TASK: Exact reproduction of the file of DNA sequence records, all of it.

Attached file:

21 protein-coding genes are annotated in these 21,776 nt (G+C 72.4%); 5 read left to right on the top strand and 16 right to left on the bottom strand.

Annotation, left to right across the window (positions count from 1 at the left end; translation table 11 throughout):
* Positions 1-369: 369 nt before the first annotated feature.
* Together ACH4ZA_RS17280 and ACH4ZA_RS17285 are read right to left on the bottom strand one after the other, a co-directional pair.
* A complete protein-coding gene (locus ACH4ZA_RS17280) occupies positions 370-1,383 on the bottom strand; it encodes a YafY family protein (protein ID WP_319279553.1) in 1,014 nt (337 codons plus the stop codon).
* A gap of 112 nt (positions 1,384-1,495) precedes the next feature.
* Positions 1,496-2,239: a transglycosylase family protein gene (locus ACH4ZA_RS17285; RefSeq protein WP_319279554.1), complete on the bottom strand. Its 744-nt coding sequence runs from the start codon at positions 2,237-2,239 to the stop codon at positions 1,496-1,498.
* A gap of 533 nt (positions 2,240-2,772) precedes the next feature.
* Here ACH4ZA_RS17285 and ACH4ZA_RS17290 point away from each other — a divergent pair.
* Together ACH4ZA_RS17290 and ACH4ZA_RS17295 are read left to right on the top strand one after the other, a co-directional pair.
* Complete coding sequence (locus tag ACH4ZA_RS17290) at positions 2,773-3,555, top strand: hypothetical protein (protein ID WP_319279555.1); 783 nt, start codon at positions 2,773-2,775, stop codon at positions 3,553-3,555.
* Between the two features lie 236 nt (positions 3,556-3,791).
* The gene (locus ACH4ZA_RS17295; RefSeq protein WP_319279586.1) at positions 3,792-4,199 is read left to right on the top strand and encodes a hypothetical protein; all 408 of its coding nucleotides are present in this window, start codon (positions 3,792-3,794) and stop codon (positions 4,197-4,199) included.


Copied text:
21 protein-coding genes are annotated in these 21,776 nt (G+C 72.4%); 5 read left to right on the top strand and 16 right to left on the bottom strand.

Annotation, left to right across the window (positions count from 1 at the left end; translation table 11 throughout):
* Positions 1-369: 369 nt before the first annotated feature.
* Together ACH4ZA_RS17280 and ACH4ZA_RS17285 are read right to left on the bottom strand one after the other, a co-directional pair.
* A complete protein-coding gene (locus ACH4ZA_RS17280) occupies positions 370-1,383 on the bottom strand; it encodes a YafY family protein (protein ID WP_319279553.1) in 1,014 nt (337 codons plus the stop codon).
* A gap of 112 nt (positions 1,384-1,495) precedes the next feature.
* Positions 1,496-2,239: a transglycosylase family protein gene (locus ACH4ZA_RS17285; RefSeq protein WP_319279554.1), complete on the bottom strand. Its 744-nt coding sequence runs from the start codon at positions 2,237-2,239 to the stop codon at positions 1,496-1,498.
* A gap of 533 nt (positions 2,240-2,772) precedes the next feature.
* Here ACH4ZA_RS17285 and ACH4ZA_RS17290 point away from each other — a divergent pair.
* Together ACH4ZA_RS17290 and ACH4ZA_RS17295 are read left to right on the top strand one after the other, a co-directional pair.
* Complete coding sequence (locus tag ACH4ZA_RS17290) at positions 2,773-3,555, top strand: hypothetical protein (protein ID WP_319279555.1); 783 nt, start codon at positions 2,773-2,775, stop codon at positions 3,553-3,555.
* Between the two features lie 236 nt (positions 3,556-3,791).
* The gene (locus ACH4ZA_RS17295; RefSeq protein WP_319279586.1) at positions 3,792-4,199 is read left to right on the top strand and encodes a hypothetical protein; all 408 of its coding nucleotides are present in this window, start codon (positions 3,792-3,794) and stop codon (positions 4,197-4,199) included.